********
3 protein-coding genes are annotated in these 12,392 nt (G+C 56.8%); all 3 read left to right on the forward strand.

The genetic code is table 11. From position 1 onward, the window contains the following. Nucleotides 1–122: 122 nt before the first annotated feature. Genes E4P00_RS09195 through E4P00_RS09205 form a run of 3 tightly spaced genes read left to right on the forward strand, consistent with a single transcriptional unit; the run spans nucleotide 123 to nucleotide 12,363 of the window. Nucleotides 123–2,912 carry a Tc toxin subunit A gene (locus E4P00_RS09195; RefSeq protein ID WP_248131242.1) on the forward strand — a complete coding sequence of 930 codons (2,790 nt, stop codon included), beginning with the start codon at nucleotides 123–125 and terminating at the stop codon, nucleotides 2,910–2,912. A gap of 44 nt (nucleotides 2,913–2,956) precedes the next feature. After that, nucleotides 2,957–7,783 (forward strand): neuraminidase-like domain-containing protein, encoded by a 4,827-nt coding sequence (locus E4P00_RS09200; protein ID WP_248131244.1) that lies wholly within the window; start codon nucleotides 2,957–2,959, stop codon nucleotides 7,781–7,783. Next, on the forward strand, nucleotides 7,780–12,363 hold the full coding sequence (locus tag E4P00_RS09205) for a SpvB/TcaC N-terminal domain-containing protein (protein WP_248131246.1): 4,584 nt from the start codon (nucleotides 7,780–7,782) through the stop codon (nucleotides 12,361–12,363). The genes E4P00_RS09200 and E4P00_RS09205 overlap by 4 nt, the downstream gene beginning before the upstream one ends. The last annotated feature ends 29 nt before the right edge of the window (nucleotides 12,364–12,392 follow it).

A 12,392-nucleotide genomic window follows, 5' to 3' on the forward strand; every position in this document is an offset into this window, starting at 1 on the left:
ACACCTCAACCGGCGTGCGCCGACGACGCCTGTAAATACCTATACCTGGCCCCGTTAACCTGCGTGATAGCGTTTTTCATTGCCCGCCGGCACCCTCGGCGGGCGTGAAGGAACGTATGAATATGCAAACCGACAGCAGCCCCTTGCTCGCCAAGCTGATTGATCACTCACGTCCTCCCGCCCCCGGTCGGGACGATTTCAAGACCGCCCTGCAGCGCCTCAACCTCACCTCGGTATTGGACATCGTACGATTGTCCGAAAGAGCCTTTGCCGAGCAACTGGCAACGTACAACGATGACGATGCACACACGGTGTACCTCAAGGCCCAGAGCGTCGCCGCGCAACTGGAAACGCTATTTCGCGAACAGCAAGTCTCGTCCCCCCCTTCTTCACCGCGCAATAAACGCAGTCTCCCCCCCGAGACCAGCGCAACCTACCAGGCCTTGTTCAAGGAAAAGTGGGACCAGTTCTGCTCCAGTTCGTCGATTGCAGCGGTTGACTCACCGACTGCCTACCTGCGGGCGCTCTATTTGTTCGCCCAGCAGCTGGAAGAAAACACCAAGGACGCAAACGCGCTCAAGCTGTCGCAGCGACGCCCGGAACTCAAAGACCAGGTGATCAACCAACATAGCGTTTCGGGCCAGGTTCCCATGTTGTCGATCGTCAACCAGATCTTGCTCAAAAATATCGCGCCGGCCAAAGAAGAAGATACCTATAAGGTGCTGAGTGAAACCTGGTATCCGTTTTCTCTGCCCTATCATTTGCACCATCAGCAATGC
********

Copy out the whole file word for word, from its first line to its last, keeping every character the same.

3 protein-coding genes are annotated in these 12,392 nt (G+C 56.8%); all 3 read left to right on the forward strand.

The genetic code is table 11. From position 1 onward, the window contains the following. Nucleotides 1–122: 122 nt before the first annotated feature. Genes E4P00_RS09195 through E4P00_RS09205 form a run of 3 tightly spaced genes read left to right on the forward strand, consistent with a single transcriptional unit; the run spans nucleotide 123 to nucleotide 12,363 of the window. Nucleotides 123–2,912 carry a Tc toxin subunit A gene (locus E4P00_RS09195; RefSeq protein ID WP_248131242.1) on the forward strand — a complete coding sequence of 930 codons (2,790 nt, stop codon included), beginning with the start codon at nucleotides 123–125 and terminating at the stop codon, nucleotides 2,910–2,912. A gap of 44 nt (nucleotides 2,913–2,956) precedes the next feature. After that, nucleotides 2,957–7,783 (forward strand): neuraminidase-like domain-containing protein, encoded by a 4,827-nt coding sequence (locus E4P00_RS09200; protein ID WP_248131244.1) that lies wholly within the window; start codon nucleotides 2,957–2,959, stop codon nucleotides 7,781–7,783. Next, on the forward strand, nucleotides 7,780–12,363 hold the full coding sequence (locus tag E4P00_RS09205) for a SpvB/TcaC N-terminal domain-containing protein (protein WP_248131246.1): 4,584 nt from the start codon (nucleotides 7,780–7,782) through the stop codon (nucleotides 12,361–12,363). The genes E4P00_RS09200 and E4P00_RS09205 overlap by 4 nt, the downstream gene beginning before the upstream one ends. The last annotated feature ends 29 nt before the right edge of the window (nucleotides 12,364–12,392 follow it).

A 12,392-nucleotide genomic window follows, 5' to 3' on the forward strand; every position in this document is an offset into this window, starting at 1 on the left:
ACACCTCAACCGGCGTGCGCCGACGACGCCTGTAAATACCTATACCTGGCCCCGTTAACCTGCGTGATAGCGTTTTTCATTGCCCGCCGGCACCCTCGGCGGGCGTGAAGGAACGTATGAATATGCAAACCGACAGCAGCCCCTTGCTCGCCAAGCTGATTGATCACTCACGTCCTCCCGCCCCCGGTCGGGACGATTTCAAGACCGCCCTGCAGCGCCTCAACCTCACCTCGGTATTGGACATCGTACGATTGTCCGAAAGAGCCTTTGCCGAGCAACTGGCAACGTACAACGATGACGATGCACACACGGTGTACCTCAAGGCCCAGAGCGTCGCCGCGCAACTGGAAACGCTATTTCGCGAACAGCAAGTCTCGTCCCCCCCTTCTTCACCGCGCAATAAACGCAGTCTCCCCCCCGAGACCAGCGCAACCTACCAGGCCTTGTTCAAGGAAAAGTGGGACCAGTTCTGCTCCAGTTCGTCGATTGCAGCGGTTGACTCACCGACTGCCTACCTGCGGGCGCTCTATTTGTTCGCCCAGCAGCTGGAAGAAAACACCAAGGACGCAAACGCGCTCAAGCTGTCGCAGCGACGCCCGGAACTCAAAGACCAGGTGATCAACCAACATAGCGTTTCGGGCCAGGTTCCCATGTTGTCGATCGTCAACCAGATCTTGCTCAAAAATATCGCGCCGGCCAAAGAAGAAGATACCTATAAGGTGCTGAGTGAAACCTGGTATCCGTTTTCTCTGCCCTATCATTTGCACCATCAGCAATGC